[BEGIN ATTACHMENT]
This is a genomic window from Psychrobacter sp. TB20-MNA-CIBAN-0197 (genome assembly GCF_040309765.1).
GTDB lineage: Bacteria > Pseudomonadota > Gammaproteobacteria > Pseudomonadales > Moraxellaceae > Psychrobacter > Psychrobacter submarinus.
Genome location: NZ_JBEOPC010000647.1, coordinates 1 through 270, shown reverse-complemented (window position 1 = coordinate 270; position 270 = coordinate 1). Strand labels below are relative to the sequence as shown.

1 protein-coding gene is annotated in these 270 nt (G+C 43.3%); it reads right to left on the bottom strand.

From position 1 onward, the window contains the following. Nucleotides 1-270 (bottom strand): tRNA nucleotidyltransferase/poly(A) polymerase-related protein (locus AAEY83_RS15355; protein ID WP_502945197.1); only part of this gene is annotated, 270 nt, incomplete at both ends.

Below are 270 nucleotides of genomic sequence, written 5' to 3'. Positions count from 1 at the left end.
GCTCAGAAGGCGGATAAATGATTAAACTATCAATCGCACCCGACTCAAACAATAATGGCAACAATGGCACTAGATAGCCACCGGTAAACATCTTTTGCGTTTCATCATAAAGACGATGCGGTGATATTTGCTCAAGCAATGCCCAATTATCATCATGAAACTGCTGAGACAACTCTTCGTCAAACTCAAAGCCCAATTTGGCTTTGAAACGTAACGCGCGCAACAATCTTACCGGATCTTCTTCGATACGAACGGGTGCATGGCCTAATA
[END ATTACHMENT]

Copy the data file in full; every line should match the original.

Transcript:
This is a genomic window from Psychrobacter sp. TB20-MNA-CIBAN-0197 (genome assembly GCF_040309765.1).
GTDB lineage: Bacteria > Pseudomonadota > Gammaproteobacteria > Pseudomonadales > Moraxellaceae > Psychrobacter > Psychrobacter submarinus.
Genome location: NZ_JBEOPC010000647.1, coordinates 1 through 270, shown reverse-complemented (window position 1 = coordinate 270; position 270 = coordinate 1). Strand labels below are relative to the sequence as shown.

1 protein-coding gene is annotated in these 270 nt (G+C 43.3%); it reads right to left on the bottom strand.

From position 1 onward, the window contains the following. Nucleotides 1-270 (bottom strand): tRNA nucleotidyltransferase/poly(A) polymerase-related protein (locus AAEY83_RS15355; protein ID WP_502945197.1); only part of this gene is annotated, 270 nt, incomplete at both ends.

Below are 270 nucleotides of genomic sequence, written 5' to 3'. Positions count from 1 at the left end.
GCTCAGAAGGCGGATAAATGATTAAACTATCAATCGCACCCGACTCAAACAATAATGGCAACAATGGCACTAGATAGCCACCGGTAAACATCTTTTGCGTTTCATCATAAAGACGATGCGGTGATATTTGCTCAAGCAATGCCCAATTATCATCATGAAACTGCTGAGACAACTCTTCGTCAAACTCAAAGCCCAATTTGGCTTTGAAACGTAACGCGCGCAACAATCTTACCGGATCTTCTTCGATACGAACGGGTGCATGGCCTAATA